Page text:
Wes Unseld has never been one to seek the spotlight.
Yet there he was on Thursday, surrounded by media, NBA players past and present and several hundred youngsters who packed the gym at the Unseld School in West Baltimore for the promotion of a Washington Wizards preseason basketball game to be played in Baltimore on Oct. 20.
"It's a big treat for the kids here to see some of the old [Baltimore] Bullets and the new Wizards," said Unseld, 67, a Hall of Fame center who played 13 years for the franchise in both cities. "We look for motivational teaching moments any time we can get them."
And it's a plus for the city, he said, calling the game between the Wizards and the New Orleans Pelicans at Baltimore Arena "another flower in the hat of the people of Baltimore."
Just crop him out of the picture, said Unseld, who with his wife, Connie, established the private coed school (K-8) 35 years ago.
She runs the school. He cuts the grass, sweeps up and runs the gym where, on Thusday, he sat on the side, cane in hand, happy to let students fawn over current Wizards Marcin Gortat and Otto Porter and former Bullets Mike Riordan and Larry Stewart.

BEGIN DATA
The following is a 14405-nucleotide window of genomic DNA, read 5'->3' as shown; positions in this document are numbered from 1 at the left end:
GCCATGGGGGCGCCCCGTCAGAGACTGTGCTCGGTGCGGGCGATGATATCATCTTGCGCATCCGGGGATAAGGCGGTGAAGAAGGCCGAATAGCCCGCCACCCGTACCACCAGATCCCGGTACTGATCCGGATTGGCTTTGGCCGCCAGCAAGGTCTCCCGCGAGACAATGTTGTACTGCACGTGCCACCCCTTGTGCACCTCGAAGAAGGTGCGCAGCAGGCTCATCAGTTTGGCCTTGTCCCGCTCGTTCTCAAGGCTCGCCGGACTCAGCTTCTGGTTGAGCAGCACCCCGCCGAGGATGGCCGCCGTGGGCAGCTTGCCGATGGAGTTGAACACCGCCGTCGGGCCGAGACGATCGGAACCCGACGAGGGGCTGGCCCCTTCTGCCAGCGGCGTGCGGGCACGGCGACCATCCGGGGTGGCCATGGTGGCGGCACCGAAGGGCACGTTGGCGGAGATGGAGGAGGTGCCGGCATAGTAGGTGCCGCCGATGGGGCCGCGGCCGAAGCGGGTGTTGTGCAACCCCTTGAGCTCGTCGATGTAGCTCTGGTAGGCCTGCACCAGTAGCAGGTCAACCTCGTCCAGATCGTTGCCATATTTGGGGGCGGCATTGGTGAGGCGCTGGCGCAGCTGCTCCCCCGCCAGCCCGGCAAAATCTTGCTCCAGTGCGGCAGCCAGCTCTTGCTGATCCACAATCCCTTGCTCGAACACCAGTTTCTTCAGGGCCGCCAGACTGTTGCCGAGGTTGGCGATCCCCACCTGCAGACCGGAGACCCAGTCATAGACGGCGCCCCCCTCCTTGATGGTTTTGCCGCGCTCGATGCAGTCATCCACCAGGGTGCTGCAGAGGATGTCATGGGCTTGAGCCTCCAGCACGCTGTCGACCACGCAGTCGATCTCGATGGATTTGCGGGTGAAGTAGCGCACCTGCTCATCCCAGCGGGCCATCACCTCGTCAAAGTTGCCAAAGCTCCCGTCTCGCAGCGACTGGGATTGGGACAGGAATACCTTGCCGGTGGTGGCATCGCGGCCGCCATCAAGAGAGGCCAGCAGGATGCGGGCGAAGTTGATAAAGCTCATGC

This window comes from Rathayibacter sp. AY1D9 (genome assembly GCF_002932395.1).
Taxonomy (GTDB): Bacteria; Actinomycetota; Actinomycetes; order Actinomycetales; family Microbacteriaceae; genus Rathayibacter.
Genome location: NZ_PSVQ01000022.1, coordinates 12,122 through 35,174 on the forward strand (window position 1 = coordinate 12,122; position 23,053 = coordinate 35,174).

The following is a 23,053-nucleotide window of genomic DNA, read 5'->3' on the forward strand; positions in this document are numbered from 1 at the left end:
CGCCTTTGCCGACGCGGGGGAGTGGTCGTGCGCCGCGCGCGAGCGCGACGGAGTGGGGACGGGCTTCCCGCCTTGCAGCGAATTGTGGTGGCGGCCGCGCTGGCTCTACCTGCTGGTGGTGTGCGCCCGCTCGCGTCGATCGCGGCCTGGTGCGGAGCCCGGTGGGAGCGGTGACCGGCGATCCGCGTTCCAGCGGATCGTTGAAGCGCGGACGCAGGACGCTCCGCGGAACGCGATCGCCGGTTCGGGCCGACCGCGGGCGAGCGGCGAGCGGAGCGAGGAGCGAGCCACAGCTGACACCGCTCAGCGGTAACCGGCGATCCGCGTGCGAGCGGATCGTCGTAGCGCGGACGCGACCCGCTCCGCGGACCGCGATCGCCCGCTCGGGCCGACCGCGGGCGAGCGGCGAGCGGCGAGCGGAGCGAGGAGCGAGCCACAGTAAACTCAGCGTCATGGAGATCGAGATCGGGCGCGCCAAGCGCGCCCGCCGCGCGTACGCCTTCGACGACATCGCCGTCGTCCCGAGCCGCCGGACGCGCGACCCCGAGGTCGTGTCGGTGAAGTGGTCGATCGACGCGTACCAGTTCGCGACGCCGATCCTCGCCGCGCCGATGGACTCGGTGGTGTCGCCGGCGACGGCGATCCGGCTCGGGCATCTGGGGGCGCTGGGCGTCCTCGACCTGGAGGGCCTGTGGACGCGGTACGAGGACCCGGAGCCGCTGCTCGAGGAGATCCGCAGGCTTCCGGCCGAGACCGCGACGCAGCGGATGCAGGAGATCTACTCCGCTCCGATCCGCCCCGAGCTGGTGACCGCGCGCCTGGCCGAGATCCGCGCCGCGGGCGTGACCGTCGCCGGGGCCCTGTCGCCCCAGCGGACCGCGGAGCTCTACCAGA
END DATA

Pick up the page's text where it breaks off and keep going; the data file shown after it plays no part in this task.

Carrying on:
"I'm embarrased by any [personal publicity]," said Unseld, who has had both knees replaced. "I've never been very good with it."
As a player, Unseld thrived as an undersized (6-foot-7) center who'd rather hog rebounds than score points. Wes Unselfish, the media called him. Yet in his first season with the Baltimore Bullets (1968-69) he was named both Rookie of the Year and the NBA's Most Valuable Player. In 1978, he helped the Washington Bullets win the title.
On Monday night, to his chagrin, Unseld will be roasted by former teammates and others at a celebrity benefit at the Mayflower Renaissance Hotel in Washington.
"Three months ago, I agreed to do this," he said of the roast, to be hosted by Mike Wilbon of ESPN and James Brown of CBS Sports. "Now, I'm not so sure. I'm not comfortable being the center of attention. I may have to smack some of those people around."
Not to worry, said Riordan, who'll take part in the roast.
"Wes has a good sense of humor and a thick skin," said Riordan, 69, who played with him for six years. "He'll need both because I've been waiting for this for a long time."